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[MX/T/M] Does VLAN tag rewriting (push/pop/swap) happen before or after CoS .1P processing (BA/MF classifiers, schedulers, rewrite-rules)?

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Article ID: KB36205 KB Last Updated: 17 Nov 2020Version: 2.0
Summary:

VLAN tag stacking/rewriting is a powerful Junos OS feature, allowing advanced manipulations of VLAN tags within an Ethernet frame, received from or sent to an interface of a Juniper Networks device. You can configure rewrite operations to stack (push), remove (pop), or rewrite (swap) tags on single-tagged frames (IEEE 802.1q) and dual-tagged frames (IEEE 802.1ad, a.k.a. "QinQ"). If a port is not tagged, rewrite operations are not supported on any logical interface on that port, as stated within the relevant Junos OS Documentation page.

When VLAN tag manipulations are used in combination with various Class of Service components (classifiers, rewrite-rules ...), or with firewall filters checking various L2 header elements, the result may not always match the behavior required by design. For instance, the VLAN tag pop operation removes User Priority Bits (IEEE 802.1p or ".1P") along with the tag, since .1P bits are a part of the VLAN tag. Removal of 1P bits may break some firewall filtering operations (such as MF classification based on 1P bits). Therefore, it is necessary to know when VLAN tag rewrite operations happen on ingress and egress - that is, when are input-vlan-map and output-vlan-map statements processed with regards to firewall filter and CoS.

This articles throws some light on this.

 

Symptoms:

Removing VLAN tags on ingress (using pop or pop-pop operations) breaks the MF classifier based on 1P bits. On the other hand, 1P-related BA classifiers (ieee-802.1 or ieee-802.1ad) are not affected by the VLAN tag rewrite operations defined by input-vlan-map.

However, on egress, VLAN tag rewrite operations defined by output-vlan-map affect both output firewall filters and .1P-related BA rewrite rules.

 

Solution:

CoS Components Packet Flow vs VLAN Tag Rewrite

On Juniper Networks devices, you configure CoS functions using different CoS-related components, such as BA classifiers, schedulers, rewrite-rules etc. Aside of this, some CoS functions may also be configured using firewall filters (e.g. MF classification). All those components may be configured either individually or (more often) combined with each other, to define particular CoS services. When multiple CoS components are configured simultaneously on a network interface, the order in which they are executed is discussed on the Junos OS Documentation page Junos OS CoS Components Used to Manage Congestion and Control Service Levels. Not all components are supported by all Juniper Networks hardware - for instance, some products do not support policing (e.g. SRX), while some others do not have fabric (e.g. M7i/MX80).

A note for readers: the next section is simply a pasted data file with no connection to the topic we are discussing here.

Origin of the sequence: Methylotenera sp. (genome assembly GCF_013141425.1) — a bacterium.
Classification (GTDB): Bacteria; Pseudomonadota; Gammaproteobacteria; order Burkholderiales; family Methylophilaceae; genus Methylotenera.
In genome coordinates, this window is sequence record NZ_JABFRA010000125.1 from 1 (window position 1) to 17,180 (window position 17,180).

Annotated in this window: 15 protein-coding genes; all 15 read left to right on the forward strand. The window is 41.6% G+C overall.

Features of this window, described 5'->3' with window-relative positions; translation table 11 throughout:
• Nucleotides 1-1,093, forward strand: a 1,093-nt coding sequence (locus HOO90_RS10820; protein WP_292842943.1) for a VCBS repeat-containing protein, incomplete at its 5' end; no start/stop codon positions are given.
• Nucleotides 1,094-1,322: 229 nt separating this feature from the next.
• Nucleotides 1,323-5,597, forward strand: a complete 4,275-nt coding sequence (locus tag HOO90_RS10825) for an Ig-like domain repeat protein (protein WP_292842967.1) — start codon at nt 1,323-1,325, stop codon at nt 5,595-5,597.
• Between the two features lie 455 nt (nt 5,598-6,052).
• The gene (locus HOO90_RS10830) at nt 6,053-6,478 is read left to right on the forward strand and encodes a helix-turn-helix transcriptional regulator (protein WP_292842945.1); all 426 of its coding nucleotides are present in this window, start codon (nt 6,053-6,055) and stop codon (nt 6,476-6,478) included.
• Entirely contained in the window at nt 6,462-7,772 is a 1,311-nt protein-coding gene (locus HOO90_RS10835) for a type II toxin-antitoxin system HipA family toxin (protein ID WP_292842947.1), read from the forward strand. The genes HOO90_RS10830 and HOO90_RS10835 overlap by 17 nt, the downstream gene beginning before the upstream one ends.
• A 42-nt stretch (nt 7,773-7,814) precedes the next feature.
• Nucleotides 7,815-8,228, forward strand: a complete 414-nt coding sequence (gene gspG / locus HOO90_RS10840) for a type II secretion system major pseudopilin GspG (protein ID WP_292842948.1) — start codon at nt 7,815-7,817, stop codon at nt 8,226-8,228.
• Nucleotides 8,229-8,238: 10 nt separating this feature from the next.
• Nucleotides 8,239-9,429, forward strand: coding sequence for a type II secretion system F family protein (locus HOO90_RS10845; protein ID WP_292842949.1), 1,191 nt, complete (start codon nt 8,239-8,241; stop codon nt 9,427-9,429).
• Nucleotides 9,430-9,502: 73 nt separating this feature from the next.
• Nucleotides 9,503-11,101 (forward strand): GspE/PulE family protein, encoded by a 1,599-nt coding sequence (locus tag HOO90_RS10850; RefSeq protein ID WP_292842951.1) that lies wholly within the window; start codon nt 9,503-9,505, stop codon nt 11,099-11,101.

This same topic is discussed in KB12967 - Do multifield classifiers override behavior aggregate classifiers on Juniper routers?.

On the other hand, VLAN tag stacking/rewriting operations are also a part of the packet flow. Understanding when they occur within the ingress and egress packet flow helps us design CoS accordingly. On all Juniper Networks devices based on the Trio (3D) chipset (or newer), the order of Ethernet frame processing is shown in the figure below.

Ethernet Frame - Ingress Processing

Ethernet frames entering an interface are processed in the following order:

  1. BA ingress classification - in the following order (each next classifier in the sequence overrides the forwarding-class/loss-priority classification determined by the previous one - e.g. MPLS EXP classifier overrides whatever .1P classifier had set, if used at the same time on the same interface):

    1. IEEE 802.1p or IEEE 802.1ad classifier (only one of those two may be used on the same interface)
    2. IP DSCP or IP Precedence classifier (only one of those two may be used on the same interface)
    3. MPLS EXP classifier
  2. Input policers - if applicable

  3. Input VLAN tag rewrite operations (input-vlan-map processing)

  4. Input Firewall Filter processing (including MF classification) - any forwarding-class/loss-priority setting in the filter overrides the action of BA classifiers.

  5. Forwarding policy

So, as seen above, BA classifiers based on .1P bits are not affected by any VLAN tag rewrite operation on ingress, while MF classifiers are affected because they are processed after VLAN tag rewrites.

Ethernet Frame - Egress Processing

Ethernet frames leaving the device via an egress interface are processed in the following order:

  1. Output VLAN tag rewrite operations (output-vlan-map processing)

  2. Output policers - if applicable

  3. Output Firewall Filter processing (including MF classification and policy-map assignment; policy-map  is code executed after rewrite rules)

  4. BA CoS scheduling - schedulers, shaping/policing, RED/WRED and so on

  5. BA CoS rewrite rules

  6. Execution of policy-map actions flagged by the output firewall filters

So, as seen above, output VLAN tag rewrite operations may affect both output firewall filters and rewrite rules, since they occur before them.

It is true that output-vlan-rewrite is executed before firewall but the actual packet is updated at the later stage during encap time, so when traffic hits the firewall after output-vlan-rewrite, packet was not updated and matches on the original header value.

 

Modification History:

2020-11-17: Additional information included in Solution section about packet being updated at a later stage during encap time

 

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